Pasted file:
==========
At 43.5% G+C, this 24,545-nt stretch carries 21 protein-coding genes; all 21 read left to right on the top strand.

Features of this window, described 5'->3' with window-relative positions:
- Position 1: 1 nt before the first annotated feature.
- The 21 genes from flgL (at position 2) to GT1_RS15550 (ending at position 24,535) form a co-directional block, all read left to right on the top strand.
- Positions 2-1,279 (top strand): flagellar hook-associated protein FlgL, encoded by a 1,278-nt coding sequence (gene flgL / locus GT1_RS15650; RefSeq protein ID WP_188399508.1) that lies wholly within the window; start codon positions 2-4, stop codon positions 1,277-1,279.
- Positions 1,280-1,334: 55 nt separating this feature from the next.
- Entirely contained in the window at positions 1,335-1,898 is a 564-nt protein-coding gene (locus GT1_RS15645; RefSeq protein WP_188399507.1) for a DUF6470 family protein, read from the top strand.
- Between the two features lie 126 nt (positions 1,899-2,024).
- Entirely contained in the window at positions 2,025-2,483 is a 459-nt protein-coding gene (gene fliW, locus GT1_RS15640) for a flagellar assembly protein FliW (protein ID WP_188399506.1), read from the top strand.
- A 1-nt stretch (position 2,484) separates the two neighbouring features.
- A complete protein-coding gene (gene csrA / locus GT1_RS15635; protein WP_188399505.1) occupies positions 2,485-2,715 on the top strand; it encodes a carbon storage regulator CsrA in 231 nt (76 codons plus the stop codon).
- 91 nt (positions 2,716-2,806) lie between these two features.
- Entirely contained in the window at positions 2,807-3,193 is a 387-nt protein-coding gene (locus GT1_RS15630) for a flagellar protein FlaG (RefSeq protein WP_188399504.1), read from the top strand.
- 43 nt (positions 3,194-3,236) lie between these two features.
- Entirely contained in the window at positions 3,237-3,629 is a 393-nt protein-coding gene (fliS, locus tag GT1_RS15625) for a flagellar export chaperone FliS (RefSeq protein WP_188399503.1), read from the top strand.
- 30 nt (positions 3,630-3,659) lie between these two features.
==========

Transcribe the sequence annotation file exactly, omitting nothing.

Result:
At 43.5% G+C, this 24,545-nt stretch carries 21 protein-coding genes; all 21 read left to right on the top strand.

Features of this window, described 5'->3' with window-relative positions:
- Position 1: 1 nt before the first annotated feature.
- The 21 genes from flgL (at position 2) to GT1_RS15550 (ending at position 24,535) form a co-directional block, all read left to right on the top strand.
- Positions 2-1,279 (top strand): flagellar hook-associated protein FlgL, encoded by a 1,278-nt coding sequence (gene flgL / locus GT1_RS15650; RefSeq protein ID WP_188399508.1) that lies wholly within the window; start codon positions 2-4, stop codon positions 1,277-1,279.
- Positions 1,280-1,334: 55 nt separating this feature from the next.
- Entirely contained in the window at positions 1,335-1,898 is a 564-nt protein-coding gene (locus GT1_RS15645; RefSeq protein WP_188399507.1) for a DUF6470 family protein, read from the top strand.
- Between the two features lie 126 nt (positions 1,899-2,024).
- Entirely contained in the window at positions 2,025-2,483 is a 459-nt protein-coding gene (gene fliW, locus GT1_RS15640) for a flagellar assembly protein FliW (protein ID WP_188399506.1), read from the top strand.
- A 1-nt stretch (position 2,484) separates the two neighbouring features.
- A complete protein-coding gene (gene csrA / locus GT1_RS15635; protein WP_188399505.1) occupies positions 2,485-2,715 on the top strand; it encodes a carbon storage regulator CsrA in 231 nt (76 codons plus the stop codon).
- 91 nt (positions 2,716-2,806) lie between these two features.
- Entirely contained in the window at positions 2,807-3,193 is a 387-nt protein-coding gene (locus GT1_RS15630) for a flagellar protein FlaG (RefSeq protein WP_188399504.1), read from the top strand.
- 43 nt (positions 3,194-3,236) lie between these two features.
- Entirely contained in the window at positions 3,237-3,629 is a 393-nt protein-coding gene (fliS, locus tag GT1_RS15625) for a flagellar export chaperone FliS (RefSeq protein WP_188399503.1), read from the top strand.
- 30 nt (positions 3,630-3,659) lie between these two features.